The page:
(iii) Body: Some organisms use pseudopodia or cilia or flagella for movement
(iv) Examples: Amoeba, Paramecium, Euglena


(i) Type: Multicellular Non-green Eukaryotic
(ii) Mode of nutrition: Saprophytic or Parasitic Sometimes symbiotic
(iii) Body: Fungus is made up of long filaments called hyphae. The network of hyphae is mycelium.
(iv) Examples: Yeast, Rhiozpus, Mushrooms moulds 


(i) Type: Multicellular Eukaryotic
(ii) Mode of nutrition: Autotrophic
(iii) Body: Exhibits high level of tissue differentiation and have specialized body organs.
(iv) Examples: Trees, Plants, Shrubs


(i) Type: Multicellular Eukaryotic
(ii) Mode of nutrition: Heterotrophic
(iii) Body: Exhibits high level of tissue differentiation and have specialized body organs. They have well developed nervous system.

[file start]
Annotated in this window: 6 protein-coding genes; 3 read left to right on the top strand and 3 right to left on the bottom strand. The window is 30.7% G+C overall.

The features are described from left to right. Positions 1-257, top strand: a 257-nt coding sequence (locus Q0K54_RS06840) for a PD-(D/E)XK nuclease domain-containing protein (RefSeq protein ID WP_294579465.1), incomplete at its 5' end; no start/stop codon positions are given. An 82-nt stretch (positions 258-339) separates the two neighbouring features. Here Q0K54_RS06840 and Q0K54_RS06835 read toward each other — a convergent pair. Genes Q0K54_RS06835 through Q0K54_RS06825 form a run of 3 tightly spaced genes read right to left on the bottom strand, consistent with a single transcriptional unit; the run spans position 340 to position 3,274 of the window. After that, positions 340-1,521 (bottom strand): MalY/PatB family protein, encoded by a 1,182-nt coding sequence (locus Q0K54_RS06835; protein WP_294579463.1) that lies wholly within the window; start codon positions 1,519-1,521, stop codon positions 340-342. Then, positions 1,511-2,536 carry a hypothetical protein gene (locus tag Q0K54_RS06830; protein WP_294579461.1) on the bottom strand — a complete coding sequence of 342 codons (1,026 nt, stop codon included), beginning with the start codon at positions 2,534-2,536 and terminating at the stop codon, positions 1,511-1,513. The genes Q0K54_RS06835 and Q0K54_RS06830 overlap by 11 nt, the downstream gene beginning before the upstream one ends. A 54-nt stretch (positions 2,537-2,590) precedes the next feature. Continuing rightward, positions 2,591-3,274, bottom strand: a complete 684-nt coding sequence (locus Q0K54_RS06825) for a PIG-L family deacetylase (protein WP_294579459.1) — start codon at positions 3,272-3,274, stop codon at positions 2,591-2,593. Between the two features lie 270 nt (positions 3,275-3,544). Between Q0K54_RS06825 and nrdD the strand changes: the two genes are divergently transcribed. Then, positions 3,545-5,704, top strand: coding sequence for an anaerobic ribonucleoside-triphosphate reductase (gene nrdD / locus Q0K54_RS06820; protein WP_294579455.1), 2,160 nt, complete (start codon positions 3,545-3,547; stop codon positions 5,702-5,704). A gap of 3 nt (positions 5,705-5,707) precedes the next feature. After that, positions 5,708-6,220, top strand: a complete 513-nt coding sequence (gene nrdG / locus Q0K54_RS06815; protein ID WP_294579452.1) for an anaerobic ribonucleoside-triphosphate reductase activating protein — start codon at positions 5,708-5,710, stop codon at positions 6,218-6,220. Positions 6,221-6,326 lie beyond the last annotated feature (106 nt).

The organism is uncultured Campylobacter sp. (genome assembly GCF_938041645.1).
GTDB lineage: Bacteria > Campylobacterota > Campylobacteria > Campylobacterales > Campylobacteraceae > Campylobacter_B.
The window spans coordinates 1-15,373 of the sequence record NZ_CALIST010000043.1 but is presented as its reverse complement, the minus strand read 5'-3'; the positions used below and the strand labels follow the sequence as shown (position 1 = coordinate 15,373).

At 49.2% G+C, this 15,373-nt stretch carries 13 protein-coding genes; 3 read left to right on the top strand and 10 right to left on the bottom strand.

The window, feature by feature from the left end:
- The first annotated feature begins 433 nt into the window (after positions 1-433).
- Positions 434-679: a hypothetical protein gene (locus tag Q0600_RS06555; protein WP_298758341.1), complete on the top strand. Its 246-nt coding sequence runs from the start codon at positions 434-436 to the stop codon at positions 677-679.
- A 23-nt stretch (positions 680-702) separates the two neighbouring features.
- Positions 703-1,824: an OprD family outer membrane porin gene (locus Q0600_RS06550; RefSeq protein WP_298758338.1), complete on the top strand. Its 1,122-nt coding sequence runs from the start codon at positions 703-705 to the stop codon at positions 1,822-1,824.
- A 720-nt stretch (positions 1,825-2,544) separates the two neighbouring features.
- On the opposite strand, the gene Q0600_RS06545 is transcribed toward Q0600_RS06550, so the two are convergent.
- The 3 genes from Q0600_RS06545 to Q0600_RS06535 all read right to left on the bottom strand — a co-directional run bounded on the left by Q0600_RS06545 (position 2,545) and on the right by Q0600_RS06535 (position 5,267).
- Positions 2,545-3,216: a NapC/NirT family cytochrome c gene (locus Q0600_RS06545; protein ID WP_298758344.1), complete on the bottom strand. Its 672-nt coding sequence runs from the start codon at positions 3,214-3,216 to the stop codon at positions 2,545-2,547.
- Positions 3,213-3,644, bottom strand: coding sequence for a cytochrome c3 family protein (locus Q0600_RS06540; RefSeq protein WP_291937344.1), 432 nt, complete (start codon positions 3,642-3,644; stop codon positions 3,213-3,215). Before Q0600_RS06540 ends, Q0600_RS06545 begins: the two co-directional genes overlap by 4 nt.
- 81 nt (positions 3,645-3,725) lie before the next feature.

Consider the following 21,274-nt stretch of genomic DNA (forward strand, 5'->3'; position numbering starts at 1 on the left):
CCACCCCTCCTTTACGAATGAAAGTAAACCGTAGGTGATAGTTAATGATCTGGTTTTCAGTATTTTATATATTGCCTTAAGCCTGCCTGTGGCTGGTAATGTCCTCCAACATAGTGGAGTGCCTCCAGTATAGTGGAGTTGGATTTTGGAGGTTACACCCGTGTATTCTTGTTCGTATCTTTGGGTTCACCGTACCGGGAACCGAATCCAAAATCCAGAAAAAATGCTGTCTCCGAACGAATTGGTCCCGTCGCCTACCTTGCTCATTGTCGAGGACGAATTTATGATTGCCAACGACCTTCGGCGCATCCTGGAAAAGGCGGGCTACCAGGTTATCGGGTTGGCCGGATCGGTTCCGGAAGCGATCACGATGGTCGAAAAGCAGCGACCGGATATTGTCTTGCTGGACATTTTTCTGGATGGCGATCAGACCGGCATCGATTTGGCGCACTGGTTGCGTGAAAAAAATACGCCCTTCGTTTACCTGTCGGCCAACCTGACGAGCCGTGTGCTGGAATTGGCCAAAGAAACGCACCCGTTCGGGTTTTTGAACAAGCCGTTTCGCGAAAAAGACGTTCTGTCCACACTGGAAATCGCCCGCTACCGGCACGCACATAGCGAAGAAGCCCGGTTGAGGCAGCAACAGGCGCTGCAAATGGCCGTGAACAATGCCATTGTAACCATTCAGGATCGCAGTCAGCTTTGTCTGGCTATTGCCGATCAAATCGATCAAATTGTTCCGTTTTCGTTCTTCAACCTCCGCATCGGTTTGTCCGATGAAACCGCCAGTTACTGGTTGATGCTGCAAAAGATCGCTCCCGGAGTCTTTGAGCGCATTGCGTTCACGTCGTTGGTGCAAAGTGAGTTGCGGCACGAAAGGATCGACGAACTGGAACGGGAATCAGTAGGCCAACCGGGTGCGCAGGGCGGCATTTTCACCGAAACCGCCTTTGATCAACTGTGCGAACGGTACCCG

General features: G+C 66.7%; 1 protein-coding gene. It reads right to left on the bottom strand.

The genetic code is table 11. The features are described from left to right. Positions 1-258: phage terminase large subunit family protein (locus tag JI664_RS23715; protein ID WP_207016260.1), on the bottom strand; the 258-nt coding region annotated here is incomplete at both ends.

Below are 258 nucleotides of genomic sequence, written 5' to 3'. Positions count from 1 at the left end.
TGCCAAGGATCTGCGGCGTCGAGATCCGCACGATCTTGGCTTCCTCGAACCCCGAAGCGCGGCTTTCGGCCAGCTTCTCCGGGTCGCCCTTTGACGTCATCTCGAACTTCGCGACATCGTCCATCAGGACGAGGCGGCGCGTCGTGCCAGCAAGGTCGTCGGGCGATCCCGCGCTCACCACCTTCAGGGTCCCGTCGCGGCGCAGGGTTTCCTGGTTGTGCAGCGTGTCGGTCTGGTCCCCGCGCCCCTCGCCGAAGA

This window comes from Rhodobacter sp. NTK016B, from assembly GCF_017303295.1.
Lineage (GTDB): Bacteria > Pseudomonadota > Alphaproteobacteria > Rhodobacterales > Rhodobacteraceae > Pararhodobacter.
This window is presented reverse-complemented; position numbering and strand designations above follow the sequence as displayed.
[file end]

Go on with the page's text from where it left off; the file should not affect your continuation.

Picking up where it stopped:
(iv) Examples: Fish, Insects, Animals, Humans, Birds

Kingdom I: Monera

(i) Prokaryotic, unicellular.

(ii) Can be autotrophs or heterotrophs.

(iii) May or may not have cell wall.

(iv) Examples: Anabaena and Bacteria (heterotrophic), Cyano-bacteria or Blue-green algae (autotrophic).
Kingdom II: Protista

(i) Eukaryotic, unicellular.

(ii) Can be autotrophic or heterotrophic.

(iii) May have cilia, flagella or pseudophodia for locomotion.

(iv) Examples: Plants like unicellular algae, diatoms; animals like protozoans (Amoeba, Paramecium, Euglena); fungi like slime molds and water molds.

Kingdom III: Fungi

(i) Eukaryotic.

(ii) Mostly multicellular but sometimes unicellular (yeast).

(iii) Source of food:

• Mostly saprophytes: These organisms use decaying material for food.

• Some parasitic: These organisms live inside body of other living organism to have food and can be disease causing.

• Symbiotic relation: These are relations between two organisms in which they live together for benefit of one or both.
→ Lichens are a symbiotic relation between fungi and cyanobacteria. 
→ Here fungi gets food from cyanobacteria and in return cyanobacteria gets water and protection from sunlight through fungi.

(iv) Cell wall is made of chitin.

(v) Examples: Mushrooms (Agaricus), green mold (Penicillium), smut (Aspergilus).

Kingdom IV: Plantae